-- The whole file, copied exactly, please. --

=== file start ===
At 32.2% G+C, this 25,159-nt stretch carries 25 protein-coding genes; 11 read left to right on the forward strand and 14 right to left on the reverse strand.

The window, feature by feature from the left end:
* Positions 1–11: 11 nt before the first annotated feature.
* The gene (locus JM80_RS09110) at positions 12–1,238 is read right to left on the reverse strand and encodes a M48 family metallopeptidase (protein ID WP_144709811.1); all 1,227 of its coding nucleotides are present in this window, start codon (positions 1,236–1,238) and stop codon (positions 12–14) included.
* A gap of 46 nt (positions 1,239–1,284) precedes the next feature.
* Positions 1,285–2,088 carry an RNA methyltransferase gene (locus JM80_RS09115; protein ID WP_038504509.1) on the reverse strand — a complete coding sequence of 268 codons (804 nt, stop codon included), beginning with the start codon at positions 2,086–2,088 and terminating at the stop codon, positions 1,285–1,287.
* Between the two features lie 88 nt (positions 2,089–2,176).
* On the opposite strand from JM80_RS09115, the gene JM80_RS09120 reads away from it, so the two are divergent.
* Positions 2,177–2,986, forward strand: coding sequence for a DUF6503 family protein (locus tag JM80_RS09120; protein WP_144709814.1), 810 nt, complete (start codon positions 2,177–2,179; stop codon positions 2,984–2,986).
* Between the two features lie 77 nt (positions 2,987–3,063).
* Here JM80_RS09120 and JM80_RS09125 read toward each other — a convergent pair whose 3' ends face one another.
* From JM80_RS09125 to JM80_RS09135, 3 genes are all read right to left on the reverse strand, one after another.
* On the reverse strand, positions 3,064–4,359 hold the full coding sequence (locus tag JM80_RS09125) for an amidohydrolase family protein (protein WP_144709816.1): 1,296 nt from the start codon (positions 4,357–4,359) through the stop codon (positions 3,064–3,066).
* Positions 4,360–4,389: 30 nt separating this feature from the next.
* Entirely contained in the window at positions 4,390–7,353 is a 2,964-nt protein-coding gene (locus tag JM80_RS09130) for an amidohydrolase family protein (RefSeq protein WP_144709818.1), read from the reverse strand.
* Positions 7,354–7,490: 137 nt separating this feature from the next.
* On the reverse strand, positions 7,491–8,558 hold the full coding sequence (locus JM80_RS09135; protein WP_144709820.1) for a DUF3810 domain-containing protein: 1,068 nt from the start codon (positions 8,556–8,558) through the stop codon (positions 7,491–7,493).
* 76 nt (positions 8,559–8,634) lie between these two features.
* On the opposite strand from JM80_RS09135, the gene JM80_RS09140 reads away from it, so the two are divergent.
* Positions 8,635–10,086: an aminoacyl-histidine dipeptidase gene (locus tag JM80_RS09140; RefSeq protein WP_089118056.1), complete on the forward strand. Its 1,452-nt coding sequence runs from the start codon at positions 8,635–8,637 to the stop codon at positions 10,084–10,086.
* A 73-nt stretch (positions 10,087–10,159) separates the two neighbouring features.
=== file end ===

At 32.2% G+C, this 25,159-nt stretch carries 25 protein-coding genes; 11 read left to right on the forward strand and 14 right to left on the reverse strand.

The window, feature by feature from the left end:
* Positions 1–11: 11 nt before the first annotated feature.
* The gene (locus JM80_RS09110) at positions 12–1,238 is read right to left on the reverse strand and encodes a M48 family metallopeptidase (protein ID WP_144709811.1); all 1,227 of its coding nucleotides are present in this window, start codon (positions 1,236–1,238) and stop codon (positions 12–14) included.
* A gap of 46 nt (positions 1,239–1,284) precedes the next feature.
* Positions 1,285–2,088 carry an RNA methyltransferase gene (locus JM80_RS09115; protein ID WP_038504509.1) on the reverse strand — a complete coding sequence of 268 codons (804 nt, stop codon included), beginning with the start codon at positions 2,086–2,088 and terminating at the stop codon, positions 1,285–1,287.
* Between the two features lie 88 nt (positions 2,089–2,176).
* On the opposite strand from JM80_RS09115, the gene JM80_RS09120 reads away from it, so the two are divergent.
* Positions 2,177–2,986, forward strand: coding sequence for a DUF6503 family protein (locus tag JM80_RS09120; protein WP_144709814.1), 810 nt, complete (start codon positions 2,177–2,179; stop codon positions 2,984–2,986).
* Between the two features lie 77 nt (positions 2,987–3,063).
* Here JM80_RS09120 and JM80_RS09125 read toward each other — a convergent pair whose 3' ends face one another.
* From JM80_RS09125 to JM80_RS09135, 3 genes are all read right to left on the reverse strand, one after another.
* On the reverse strand, positions 3,064–4,359 hold the full coding sequence (locus tag JM80_RS09125) for an amidohydrolase family protein (protein WP_144709816.1): 1,296 nt from the start codon (positions 4,357–4,359) through the stop codon (positions 3,064–3,066).
* Positions 4,360–4,389: 30 nt separating this feature from the next.
* Entirely contained in the window at positions 4,390–7,353 is a 2,964-nt protein-coding gene (locus tag JM80_RS09130) for an amidohydrolase family protein (RefSeq protein WP_144709818.1), read from the reverse strand.
* Positions 7,354–7,490: 137 nt separating this feature from the next.
* On the reverse strand, positions 7,491–8,558 hold the full coding sequence (locus JM80_RS09135; protein WP_144709820.1) for a DUF3810 domain-containing protein: 1,068 nt from the start codon (positions 8,556–8,558) through the stop codon (positions 7,491–7,493).
* 76 nt (positions 8,559–8,634) lie between these two features.
* On the opposite strand from JM80_RS09135, the gene JM80_RS09140 reads away from it, so the two are divergent.
* Positions 8,635–10,086: an aminoacyl-histidine dipeptidase gene (locus tag JM80_RS09140; RefSeq protein WP_089118056.1), complete on the forward strand. Its 1,452-nt coding sequence runs from the start codon at positions 8,635–8,637 to the stop codon at positions 10,084–10,086.
* A 73-nt stretch (positions 10,087–10,159) separates the two neighbouring features.